Laura Stark

In 2017, an UN report showed that while global population growth is slowing, Africa’s population growth remains high and the continent’s population will increase by 1.3 billion by 2050. Tanzania is one of six countries whose population is expected to increase to five times its current level between the years 2017 and 2100.

With this report in mind, I asked residents of a low-income community in Dar es Salaam, Tanzania (pop. 4.36 million in 2013) last year why they thought many women in Tanzania are not opting to have fewer children. I had conducted fieldwork in the same low-income neighborhood during 8 visits between 2010 and 2017, and was well-known to many of the neighborhood's residents, especially its female residents who tend to be home during the day when I have carried out interviews.

One important factor in this neighborhood is high unemployment. Education, which could motivate parents to have fewer children in whom they invest more resources, is increasingly seen as not very useful for young people to find jobs, simply because the competition is so fierce. Although the women I interviewed still value education for their children, there is a growing feeling that opportunities for income are a matter of luck rather than education or skill. This motivates women and couples to have more children in order to increase the odds of having a successful child or being cared for in their old age. As one 46-year-old mother put it,

It is like prestige for a woman to have children to show that she is functioning, perfect and with no problems. And we believe that if you have 2 or 3 children at least one of them will have a job or business in the future, they can help you financially and others, even if they can’t help you financially, they can take care of you when you are old.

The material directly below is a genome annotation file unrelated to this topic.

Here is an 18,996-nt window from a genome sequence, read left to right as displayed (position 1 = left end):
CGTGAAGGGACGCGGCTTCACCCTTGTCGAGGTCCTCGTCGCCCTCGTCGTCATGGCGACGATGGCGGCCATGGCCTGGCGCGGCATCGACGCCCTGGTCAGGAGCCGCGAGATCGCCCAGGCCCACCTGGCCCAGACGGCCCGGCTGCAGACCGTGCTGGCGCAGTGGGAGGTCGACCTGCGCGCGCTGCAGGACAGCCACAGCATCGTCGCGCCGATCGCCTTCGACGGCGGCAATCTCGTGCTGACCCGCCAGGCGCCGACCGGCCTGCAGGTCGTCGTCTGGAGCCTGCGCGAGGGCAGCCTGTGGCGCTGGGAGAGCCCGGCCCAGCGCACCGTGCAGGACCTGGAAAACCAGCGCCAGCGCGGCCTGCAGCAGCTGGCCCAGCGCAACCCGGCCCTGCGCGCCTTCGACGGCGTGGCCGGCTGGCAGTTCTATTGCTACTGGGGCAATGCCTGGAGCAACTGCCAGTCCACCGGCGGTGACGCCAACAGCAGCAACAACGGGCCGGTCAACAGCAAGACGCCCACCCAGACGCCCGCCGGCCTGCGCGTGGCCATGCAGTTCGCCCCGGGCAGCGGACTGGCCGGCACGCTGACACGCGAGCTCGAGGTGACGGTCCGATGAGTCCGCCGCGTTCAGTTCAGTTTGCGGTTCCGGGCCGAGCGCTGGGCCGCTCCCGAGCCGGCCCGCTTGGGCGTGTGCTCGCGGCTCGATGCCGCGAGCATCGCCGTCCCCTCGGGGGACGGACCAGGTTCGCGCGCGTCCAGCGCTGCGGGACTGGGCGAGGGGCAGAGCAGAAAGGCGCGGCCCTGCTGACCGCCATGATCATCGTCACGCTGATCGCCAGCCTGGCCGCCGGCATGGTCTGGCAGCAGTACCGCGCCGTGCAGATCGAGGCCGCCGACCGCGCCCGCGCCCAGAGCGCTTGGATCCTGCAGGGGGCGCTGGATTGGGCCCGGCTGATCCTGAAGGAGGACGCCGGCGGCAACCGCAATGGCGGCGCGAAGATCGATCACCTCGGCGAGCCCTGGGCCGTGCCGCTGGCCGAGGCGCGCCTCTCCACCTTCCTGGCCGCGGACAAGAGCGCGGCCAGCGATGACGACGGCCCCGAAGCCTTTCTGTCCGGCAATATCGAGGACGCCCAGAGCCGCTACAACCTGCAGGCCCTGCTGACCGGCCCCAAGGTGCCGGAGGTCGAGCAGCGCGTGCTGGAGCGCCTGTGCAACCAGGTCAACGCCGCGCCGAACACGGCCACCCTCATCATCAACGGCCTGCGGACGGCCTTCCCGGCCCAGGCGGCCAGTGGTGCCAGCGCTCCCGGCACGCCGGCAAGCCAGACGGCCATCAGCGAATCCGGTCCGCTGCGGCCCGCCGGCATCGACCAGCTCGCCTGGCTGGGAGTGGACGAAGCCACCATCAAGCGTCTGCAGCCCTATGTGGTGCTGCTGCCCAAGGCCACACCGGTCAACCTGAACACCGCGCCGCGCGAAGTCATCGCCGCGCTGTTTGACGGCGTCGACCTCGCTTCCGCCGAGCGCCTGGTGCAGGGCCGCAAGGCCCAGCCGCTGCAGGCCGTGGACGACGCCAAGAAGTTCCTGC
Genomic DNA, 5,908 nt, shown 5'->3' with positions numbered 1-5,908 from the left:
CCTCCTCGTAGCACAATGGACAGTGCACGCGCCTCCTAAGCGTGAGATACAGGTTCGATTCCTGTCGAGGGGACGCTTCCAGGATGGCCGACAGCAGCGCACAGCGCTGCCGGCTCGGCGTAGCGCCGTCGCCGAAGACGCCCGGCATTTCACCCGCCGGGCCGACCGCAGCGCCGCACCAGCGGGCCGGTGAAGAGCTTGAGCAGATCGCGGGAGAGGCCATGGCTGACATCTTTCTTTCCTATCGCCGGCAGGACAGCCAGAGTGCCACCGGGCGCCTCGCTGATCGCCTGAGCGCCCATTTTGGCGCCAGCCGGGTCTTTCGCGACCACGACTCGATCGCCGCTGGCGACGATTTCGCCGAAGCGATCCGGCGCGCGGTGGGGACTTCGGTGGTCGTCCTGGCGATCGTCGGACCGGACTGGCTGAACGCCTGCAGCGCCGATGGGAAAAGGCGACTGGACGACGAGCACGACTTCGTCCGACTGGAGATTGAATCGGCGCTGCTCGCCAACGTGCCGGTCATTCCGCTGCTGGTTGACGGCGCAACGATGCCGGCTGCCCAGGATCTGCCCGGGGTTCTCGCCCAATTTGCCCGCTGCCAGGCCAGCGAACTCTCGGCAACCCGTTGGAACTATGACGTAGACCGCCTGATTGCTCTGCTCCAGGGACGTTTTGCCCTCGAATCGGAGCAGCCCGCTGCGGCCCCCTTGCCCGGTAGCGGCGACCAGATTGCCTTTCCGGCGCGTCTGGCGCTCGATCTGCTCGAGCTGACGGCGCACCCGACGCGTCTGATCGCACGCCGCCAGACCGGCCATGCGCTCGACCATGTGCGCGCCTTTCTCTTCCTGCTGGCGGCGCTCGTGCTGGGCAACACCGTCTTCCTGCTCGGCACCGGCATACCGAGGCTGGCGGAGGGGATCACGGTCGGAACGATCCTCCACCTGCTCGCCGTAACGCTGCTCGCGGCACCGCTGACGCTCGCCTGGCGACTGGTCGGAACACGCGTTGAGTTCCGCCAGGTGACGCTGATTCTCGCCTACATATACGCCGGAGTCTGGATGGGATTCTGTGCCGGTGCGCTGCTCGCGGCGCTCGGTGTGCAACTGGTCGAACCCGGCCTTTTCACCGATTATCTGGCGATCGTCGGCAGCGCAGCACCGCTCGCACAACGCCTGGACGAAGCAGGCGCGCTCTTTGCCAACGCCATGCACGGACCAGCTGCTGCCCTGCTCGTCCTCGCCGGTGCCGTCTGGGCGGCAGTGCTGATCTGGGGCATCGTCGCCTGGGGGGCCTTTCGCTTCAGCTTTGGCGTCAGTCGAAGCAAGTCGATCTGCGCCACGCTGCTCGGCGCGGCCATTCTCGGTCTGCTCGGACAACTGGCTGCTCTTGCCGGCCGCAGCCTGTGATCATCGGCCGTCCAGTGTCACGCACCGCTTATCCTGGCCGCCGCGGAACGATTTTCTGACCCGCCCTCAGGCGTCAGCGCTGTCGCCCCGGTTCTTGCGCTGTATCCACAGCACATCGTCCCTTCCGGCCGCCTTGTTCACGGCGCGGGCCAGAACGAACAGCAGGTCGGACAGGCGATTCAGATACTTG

I also asked about contraception. Numerous studies on condom use in East Africa have shown that men generally do not want to use condoms in sexual relations, and women do not have very much decision-making power in this matter. There is also evidence that the lack of condom use is not merely the result of male pressure, but can be the result of couples’ feelings that condom use implies that partners do not trust each other enough to plan for a future together. Both young men and young women assume that their partner might have multiple sexual partners. Therefore, where trust is already a difficult achievement, the non-use of condoms becomes a positive strategy for relationship building – which can be seen as more important than birth control or reducing the risk of HIV. 

A low-income neighborhood in Dar es Salaam, Tanzania. © Laura Stark.

I also asked about oral contraceptives and birth control implants, the two most widely available options for low-income women: are they available to women living in low income areas of the city, and do women use them? The responses raised more questions than they answered. I was told that in general, they are available at a relatively low cost to the poor. However, young women who have never before had children are usually afraid to use contraceptives because they fear that afterward, it could be difficult to become pregnant for the first time. Most young women aspire to get married and be provided for by a man, and they are usually expected by their husband and in-laws to give birth to a child as soon as possible. If a new wife does not get pregnant right away, her husband or his family may start looking for a second wife for him, as a 45-year-old mother of 4 children explained: